COLUMBIA, S.C. — A police service dog died from the heat after being left in a vehicle for more than six hours. The K9 handler has been suspended without pay for five days but won’t face criminal charges, Columbia Police Chief Skip Holbrook said.
Master Police Officer David Hurt had the air conditioner running, but for some unexplained reason turned off a heat alarm and left his windows open July 26. Hurt failed to even come to his vehicle to let the Labrador retriever mix named “Turbo” use the bathroom. As a result, this inaction shocked seasoned dog handlers, Holbrook said.
“He didn’t give any logical reason,” Holbrook said at a news conference.
The South Carolina chief also presented the findings of the internal investigation to prosecutors, who decided that Hurt used terrible judgment but wasn’t criminally negligent and no charges should be filed, reported WIVB.
“It was a mistake of the heart he will have to deal with the rest of his life,” said Holbrook. He didn’t terminate Hurt because he immediately took responsibility for his grievous mistake.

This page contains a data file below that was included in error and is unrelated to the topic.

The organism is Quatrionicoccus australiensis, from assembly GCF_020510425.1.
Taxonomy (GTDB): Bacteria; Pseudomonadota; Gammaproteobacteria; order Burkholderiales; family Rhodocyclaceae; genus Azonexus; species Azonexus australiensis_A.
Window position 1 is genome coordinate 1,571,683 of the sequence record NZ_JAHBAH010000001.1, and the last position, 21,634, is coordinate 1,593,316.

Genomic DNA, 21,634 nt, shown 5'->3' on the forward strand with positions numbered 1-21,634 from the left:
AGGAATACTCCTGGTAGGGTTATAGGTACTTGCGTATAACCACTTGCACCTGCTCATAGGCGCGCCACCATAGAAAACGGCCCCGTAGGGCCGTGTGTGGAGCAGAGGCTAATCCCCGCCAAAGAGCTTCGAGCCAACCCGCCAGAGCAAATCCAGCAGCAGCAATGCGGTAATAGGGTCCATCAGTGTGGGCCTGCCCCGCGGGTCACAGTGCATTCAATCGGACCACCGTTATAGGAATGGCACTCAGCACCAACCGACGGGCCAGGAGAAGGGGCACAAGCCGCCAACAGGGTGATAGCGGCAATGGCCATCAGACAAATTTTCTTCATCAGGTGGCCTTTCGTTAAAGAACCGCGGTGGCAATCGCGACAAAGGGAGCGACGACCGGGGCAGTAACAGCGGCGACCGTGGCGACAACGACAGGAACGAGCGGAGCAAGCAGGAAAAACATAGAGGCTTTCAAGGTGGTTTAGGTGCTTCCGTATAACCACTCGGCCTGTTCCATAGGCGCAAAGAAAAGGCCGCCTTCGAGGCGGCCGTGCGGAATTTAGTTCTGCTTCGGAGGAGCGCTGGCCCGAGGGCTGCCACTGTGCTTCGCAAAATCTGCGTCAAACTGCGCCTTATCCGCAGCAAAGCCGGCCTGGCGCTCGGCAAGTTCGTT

Hurt also will be suspended from the bomb squad and can never handle a police dog again.
Turbo was the first dog assigned to Hurt, who was selected to be a handler and went through hundreds of hours of training. The 22-month-old explosive-sniffing dog had been with Hurt for seven months.
Hurt was at a high school July 26, attending active shooter training. Consequently, he didn’t take the K9 inside because of the loud noises and crowd, according to Holbrook.
Other handlers also left K9s inside vehicles, but they all checked on their service dogs frequently, the chief said.
When Hurt returned to his vehicle at the end of the day, Turbo had white foam around his mouth and was listless. Hurt immediately recognized the dog was suffering from heat stress and took it to a veterinarian. The dog was put to sleep two days later after suffering organ failure, Holbrook said.
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The high temperature in Columbia that day was 94 degrees (34 Celsius), according to the National Weather Service. Investigators don’t know the temperature in Hurt’s vehicle because he immediately went to the vet, the police chief said.
Hurt accepted the punishment and remains heartbroken at what happened, Holbrook said. He has children who loved the dog.
“It’s like losing a partner or a family member,” the chief said. “It is devastating.”
Holbrook estimated the police department lost about $25,000 in training and other expenses from Turbo’s death.